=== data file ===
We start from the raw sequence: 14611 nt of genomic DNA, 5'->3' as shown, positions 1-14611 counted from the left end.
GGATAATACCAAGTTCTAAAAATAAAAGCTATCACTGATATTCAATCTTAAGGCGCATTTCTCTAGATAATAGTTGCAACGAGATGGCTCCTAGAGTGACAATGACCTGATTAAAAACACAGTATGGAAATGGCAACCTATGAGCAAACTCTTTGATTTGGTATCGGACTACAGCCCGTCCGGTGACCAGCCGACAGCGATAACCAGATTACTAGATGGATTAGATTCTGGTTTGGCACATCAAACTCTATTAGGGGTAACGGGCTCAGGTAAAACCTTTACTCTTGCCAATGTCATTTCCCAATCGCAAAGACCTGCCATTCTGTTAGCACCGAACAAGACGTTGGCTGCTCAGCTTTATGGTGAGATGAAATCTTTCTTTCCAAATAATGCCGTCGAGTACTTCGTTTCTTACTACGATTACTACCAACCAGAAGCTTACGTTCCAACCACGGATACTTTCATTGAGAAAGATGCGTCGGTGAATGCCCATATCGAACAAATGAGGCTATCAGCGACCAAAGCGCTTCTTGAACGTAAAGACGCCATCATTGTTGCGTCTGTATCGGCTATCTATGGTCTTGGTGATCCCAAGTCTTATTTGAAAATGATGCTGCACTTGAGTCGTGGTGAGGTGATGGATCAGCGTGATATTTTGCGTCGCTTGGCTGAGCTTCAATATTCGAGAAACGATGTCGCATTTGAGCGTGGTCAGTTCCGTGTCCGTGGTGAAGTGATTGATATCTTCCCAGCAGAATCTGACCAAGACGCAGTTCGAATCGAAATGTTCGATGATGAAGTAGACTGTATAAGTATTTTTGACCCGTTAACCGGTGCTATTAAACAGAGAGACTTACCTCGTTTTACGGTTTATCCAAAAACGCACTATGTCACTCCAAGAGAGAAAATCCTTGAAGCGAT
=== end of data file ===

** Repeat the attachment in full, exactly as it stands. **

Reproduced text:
We start from the raw sequence: 14611 nt of genomic DNA, 5'->3' as shown, positions 1-14611 counted from the left end.
GGATAATACCAAGTTCTAAAAATAAAAGCTATCACTGATATTCAATCTTAAGGCGCATTTCTCTAGATAATAGTTGCAACGAGATGGCTCCTAGAGTGACAATGACCTGATTAAAAACACAGTATGGAAATGGCAACCTATGAGCAAACTCTTTGATTTGGTATCGGACTACAGCCCGTCCGGTGACCAGCCGACAGCGATAACCAGATTACTAGATGGATTAGATTCTGGTTTGGCACATCAAACTCTATTAGGGGTAACGGGCTCAGGTAAAACCTTTACTCTTGCCAATGTCATTTCCCAATCGCAAAGACCTGCCATTCTGTTAGCACCGAACAAGACGTTGGCTGCTCAGCTTTATGGTGAGATGAAATCTTTCTTTCCAAATAATGCCGTCGAGTACTTCGTTTCTTACTACGATTACTACCAACCAGAAGCTTACGTTCCAACCACGGATACTTTCATTGAGAAAGATGCGTCGGTGAATGCCCATATCGAACAAATGAGGCTATCAGCGACCAAAGCGCTTCTTGAACGTAAAGACGCCATCATTGTTGCGTCTGTATCGGCTATCTATGGTCTTGGTGATCCCAAGTCTTATTTGAAAATGATGCTGCACTTGAGTCGTGGTGAGGTGATGGATCAGCGTGATATTTTGCGTCGCTTGGCTGAGCTTCAATATTCGAGAAACGATGTCGCATTTGAGCGTGGTCAGTTCCGTGTCCGTGGTGAAGTGATTGATATCTTCCCAGCAGAATCTGACCAAGACGCAGTTCGAATCGAAATGTTCGATGATGAAGTAGACTGTATAAGTATTTTTGACCCGTTAACCGGTGCTATTAAACAGAGAGACTTACCTCGTTTTACGGTTTATCCAAAAACGCACTATGTCACTCCAAGAGAGAAAATCCTTGAAGCGAT